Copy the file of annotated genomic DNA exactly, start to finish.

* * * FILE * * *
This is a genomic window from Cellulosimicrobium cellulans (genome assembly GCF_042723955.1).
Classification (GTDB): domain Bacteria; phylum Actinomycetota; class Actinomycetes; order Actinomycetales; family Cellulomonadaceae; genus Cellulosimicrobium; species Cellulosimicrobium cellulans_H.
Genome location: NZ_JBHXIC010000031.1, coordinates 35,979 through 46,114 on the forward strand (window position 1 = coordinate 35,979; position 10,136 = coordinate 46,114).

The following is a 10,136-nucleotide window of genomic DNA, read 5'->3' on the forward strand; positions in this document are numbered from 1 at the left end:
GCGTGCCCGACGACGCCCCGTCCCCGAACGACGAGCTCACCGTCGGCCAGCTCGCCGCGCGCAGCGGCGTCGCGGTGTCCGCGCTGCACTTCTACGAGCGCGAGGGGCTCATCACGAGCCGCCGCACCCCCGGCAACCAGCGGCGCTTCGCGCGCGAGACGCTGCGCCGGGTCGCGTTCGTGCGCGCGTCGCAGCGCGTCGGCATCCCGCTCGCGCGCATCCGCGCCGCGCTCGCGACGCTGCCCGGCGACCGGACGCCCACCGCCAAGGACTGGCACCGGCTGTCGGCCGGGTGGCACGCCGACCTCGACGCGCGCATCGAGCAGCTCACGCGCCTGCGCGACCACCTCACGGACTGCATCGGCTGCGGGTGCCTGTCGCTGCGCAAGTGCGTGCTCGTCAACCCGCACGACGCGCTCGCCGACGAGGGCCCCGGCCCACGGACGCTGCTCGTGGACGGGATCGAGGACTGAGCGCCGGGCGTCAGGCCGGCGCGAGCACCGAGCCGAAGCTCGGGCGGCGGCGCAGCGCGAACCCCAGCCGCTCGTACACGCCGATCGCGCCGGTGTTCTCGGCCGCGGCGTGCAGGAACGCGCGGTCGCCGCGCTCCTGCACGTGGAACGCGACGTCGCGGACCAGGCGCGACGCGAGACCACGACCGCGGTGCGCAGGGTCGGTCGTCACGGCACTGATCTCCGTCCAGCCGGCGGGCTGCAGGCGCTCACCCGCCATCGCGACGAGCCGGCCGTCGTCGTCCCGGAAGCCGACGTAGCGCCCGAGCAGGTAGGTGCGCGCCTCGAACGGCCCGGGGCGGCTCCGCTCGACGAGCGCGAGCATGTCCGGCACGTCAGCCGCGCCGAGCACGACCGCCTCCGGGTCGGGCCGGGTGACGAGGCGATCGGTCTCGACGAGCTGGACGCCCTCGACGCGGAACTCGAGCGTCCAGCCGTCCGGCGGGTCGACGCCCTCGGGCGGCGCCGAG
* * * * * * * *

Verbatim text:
This is a genomic window from Cellulosimicrobium cellulans (genome assembly GCF_042723955.1).
Classification (GTDB): domain Bacteria; phylum Actinomycetota; class Actinomycetes; order Actinomycetales; family Cellulomonadaceae; genus Cellulosimicrobium; species Cellulosimicrobium cellulans_H.
Genome location: NZ_JBHXIC010000031.1, coordinates 35,979 through 46,114 on the forward strand (window position 1 = coordinate 35,979; position 10,136 = coordinate 46,114).

The following is a 10,136-nucleotide window of genomic DNA, read 5'->3' on the forward strand; positions in this document are numbered from 1 at the left end:
GCGTGCCCGACGACGCCCCGTCCCCGAACGACGAGCTCACCGTCGGCCAGCTCGCCGCGCGCAGCGGCGTCGCGGTGTCCGCGCTGCACTTCTACGAGCGCGAGGGGCTCATCACGAGCCGCCGCACCCCCGGCAACCAGCGGCGCTTCGCGCGCGAGACGCTGCGCCGGGTCGCGTTCGTGCGCGCGTCGCAGCGCGTCGGCATCCCGCTCGCGCGCATCCGCGCCGCGCTCGCGACGCTGCCCGGCGACCGGACGCCCACCGCCAAGGACTGGCACCGGCTGTCGGCCGGGTGGCACGCCGACCTCGACGCGCGCATCGAGCAGCTCACGCGCCTGCGCGACCACCTCACGGACTGCATCGGCTGCGGGTGCCTGTCGCTGCGCAAGTGCGTGCTCGTCAACCCGCACGACGCGCTCGCCGACGAGGGCCCCGGCCCACGGACGCTGCTCGTGGACGGGATCGAGGACTGAGCGCCGGGCGTCAGGCCGGCGCGAGCACCGAGCCGAAGCTCGGGCGGCGGCGCAGCGCGAACCCCAGCCGCTCGTACACGCCGATCGCGCCGGTGTTCTCGGCCGCGGCGTGCAGGAACGCGCGGTCGCCGCGCTCCTGCACGTGGAACGCGACGTCGCGGACCAGGCGCGACGCGAGACCACGACCGCGGTGCGCAGGGTCGGTCGTCACGGCACTGATCTCCGTCCAGCCGGCGGGCTGCAGGCGCTCACCCGCCATCGCGACGAGCCGGCCGTCGTCGTCCCGGAAGCCGACGTAGCGCCCGAGCAGGTAGGTGCGCGCCTCGAACGGCCCGGGGCGGCTCCGCTCGACGAGCGCGAGCATGTCCGGCACGTCAGCCGCGCCGAGCACGACCGCCTCCGGGTCGGGCCGGGTGACGAGGCGATCGGTCTCGACGAGCTGGACGCCCTCGACGCGGAACTCGAGCGTCCAGCCGTCCGGCGGGTCGACGCCCTCGGGCGGCGCCGAG